At the National Institute on Drug Abuse (NIDA), our goal is to help people get accurate, science-based information about drugs and health. For the past decade, researchers at NIDA have set aside a Chat Day each year during National Drug and Alcohol Facts Week® to answer questions teens have about drugs and health. We’ve compiled teens' 10 frequently asked questions from more than 118,000 queries we’ve received to help you start a conversation about drugs and health. It’s okay if some of this information is news to you—lots of other people are asking, too!
10. Why do people take drugs when they know they're bad?
9. ¿Qué efectos tienen las drogas como Xanax® y Percocet®?
8. What are bath salts?
7. Can you get addicted to ADHD meds?
6. Is vaping bad for you even if it’s just flavoring?
5. How can I help someone with a problem stop taking drugs? How can I help if they don't want help?
4. If a pregnant woman takes drugs/smokes/drinks alcohol, what happens to her baby?
3. Can marijuana be used as medicine?
2. Which is more habit-forming – smoking cigarettes or vaping nicotine?
1. What is the worst drug?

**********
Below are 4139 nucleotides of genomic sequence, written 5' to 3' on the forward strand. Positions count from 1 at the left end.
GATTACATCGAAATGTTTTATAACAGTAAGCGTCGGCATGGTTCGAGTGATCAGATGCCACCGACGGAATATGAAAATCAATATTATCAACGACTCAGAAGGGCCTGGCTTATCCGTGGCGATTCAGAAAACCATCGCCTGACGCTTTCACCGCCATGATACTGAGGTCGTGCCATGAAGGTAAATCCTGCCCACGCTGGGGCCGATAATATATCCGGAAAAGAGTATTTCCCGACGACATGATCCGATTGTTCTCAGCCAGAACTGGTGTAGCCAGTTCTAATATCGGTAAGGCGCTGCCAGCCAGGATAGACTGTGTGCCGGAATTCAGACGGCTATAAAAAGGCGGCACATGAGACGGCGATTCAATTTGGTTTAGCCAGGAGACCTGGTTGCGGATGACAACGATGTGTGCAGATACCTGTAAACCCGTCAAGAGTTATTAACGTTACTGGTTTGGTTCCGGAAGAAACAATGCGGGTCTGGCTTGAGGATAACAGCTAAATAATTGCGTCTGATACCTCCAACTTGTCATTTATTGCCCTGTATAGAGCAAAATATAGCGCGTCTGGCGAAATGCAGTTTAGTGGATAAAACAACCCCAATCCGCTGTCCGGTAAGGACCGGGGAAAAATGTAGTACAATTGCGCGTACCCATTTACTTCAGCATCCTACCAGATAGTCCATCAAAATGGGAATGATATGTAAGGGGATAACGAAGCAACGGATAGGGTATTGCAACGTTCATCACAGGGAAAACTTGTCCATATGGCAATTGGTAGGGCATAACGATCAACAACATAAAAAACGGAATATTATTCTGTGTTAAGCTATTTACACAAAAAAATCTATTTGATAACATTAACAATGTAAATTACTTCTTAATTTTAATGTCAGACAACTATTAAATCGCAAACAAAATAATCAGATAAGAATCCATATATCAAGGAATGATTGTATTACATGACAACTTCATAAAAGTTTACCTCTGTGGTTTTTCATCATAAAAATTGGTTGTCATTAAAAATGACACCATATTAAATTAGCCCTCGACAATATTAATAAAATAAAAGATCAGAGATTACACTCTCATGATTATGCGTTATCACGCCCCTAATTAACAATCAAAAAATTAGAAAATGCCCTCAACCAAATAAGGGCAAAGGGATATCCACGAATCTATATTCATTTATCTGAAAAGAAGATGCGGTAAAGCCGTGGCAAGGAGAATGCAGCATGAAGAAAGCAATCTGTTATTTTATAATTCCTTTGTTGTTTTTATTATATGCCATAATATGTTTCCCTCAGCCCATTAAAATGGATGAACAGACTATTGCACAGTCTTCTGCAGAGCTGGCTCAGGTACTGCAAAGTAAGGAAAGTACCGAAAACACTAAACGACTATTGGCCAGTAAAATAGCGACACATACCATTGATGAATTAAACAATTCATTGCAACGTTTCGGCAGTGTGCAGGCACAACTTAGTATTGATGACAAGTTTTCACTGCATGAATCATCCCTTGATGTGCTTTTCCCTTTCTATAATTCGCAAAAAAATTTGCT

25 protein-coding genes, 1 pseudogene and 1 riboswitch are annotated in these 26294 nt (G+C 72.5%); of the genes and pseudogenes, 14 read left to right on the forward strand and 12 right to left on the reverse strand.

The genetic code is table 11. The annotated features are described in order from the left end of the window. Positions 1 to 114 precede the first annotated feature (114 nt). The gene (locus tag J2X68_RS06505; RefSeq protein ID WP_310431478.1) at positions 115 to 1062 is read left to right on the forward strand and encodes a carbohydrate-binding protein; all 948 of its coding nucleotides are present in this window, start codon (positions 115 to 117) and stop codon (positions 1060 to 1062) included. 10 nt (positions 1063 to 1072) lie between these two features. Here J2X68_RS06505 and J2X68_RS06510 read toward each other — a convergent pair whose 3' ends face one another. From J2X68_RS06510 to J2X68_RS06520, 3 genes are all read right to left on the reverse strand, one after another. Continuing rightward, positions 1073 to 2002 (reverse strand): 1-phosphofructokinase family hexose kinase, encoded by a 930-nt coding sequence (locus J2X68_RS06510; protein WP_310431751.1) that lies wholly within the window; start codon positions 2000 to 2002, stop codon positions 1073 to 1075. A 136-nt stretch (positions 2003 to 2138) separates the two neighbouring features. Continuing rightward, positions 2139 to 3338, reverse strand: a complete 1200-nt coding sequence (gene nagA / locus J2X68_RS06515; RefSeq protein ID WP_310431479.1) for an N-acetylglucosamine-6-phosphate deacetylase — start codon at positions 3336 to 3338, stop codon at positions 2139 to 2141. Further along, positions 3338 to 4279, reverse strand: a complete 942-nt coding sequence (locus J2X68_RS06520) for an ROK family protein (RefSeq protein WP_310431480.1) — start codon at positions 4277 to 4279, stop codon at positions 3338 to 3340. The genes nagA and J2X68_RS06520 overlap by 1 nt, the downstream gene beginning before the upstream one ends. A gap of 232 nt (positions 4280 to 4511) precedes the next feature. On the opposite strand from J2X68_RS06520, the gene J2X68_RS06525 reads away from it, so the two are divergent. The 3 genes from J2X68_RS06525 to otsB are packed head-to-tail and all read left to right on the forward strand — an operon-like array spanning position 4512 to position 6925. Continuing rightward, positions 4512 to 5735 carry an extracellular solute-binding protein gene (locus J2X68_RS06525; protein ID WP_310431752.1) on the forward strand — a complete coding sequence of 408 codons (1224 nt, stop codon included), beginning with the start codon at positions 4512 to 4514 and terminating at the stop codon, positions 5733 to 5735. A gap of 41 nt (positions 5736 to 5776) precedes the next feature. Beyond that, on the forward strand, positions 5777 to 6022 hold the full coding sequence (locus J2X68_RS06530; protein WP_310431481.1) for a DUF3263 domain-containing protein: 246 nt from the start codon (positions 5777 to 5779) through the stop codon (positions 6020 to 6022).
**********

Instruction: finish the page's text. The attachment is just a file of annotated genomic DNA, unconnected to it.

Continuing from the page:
- Leventhal AM, Strong DR, Kirkpatrick MG, et al. Association of electronic cigarette use with initiation of combustible tobacco product smoking in early adolescence. JAMA. 2015;314(7):700-707. doi:10.1001/jama.2015.8950
- Eunice Kennedy Shriver National Institute of Child Health and Human Development.
https://www.nichd.nih.gov/news/releases/pages/121113-stillbirth-drug-use.aspx. Published December 11, 2013. Accessed January 31, 2018.
- Centers for Disease Control and Prevention, Office on Smoking and Health. Smoking and Tobacco Use, Fast Facts.
- United States Department of Transportation, National Highway Traffic Safety Administration. Risky Driving, Drunk Driving.
- Hedegaard H. Miniño AM, Warner M. Drug overdose deaths in the United States, 1999-2019. NCHS Data Brief, no 394. Hyattsville, MD: National Center for Health Statistics. 2020.
drug%20overdose,standard%20population%20(Figure%201) Accessed March 2021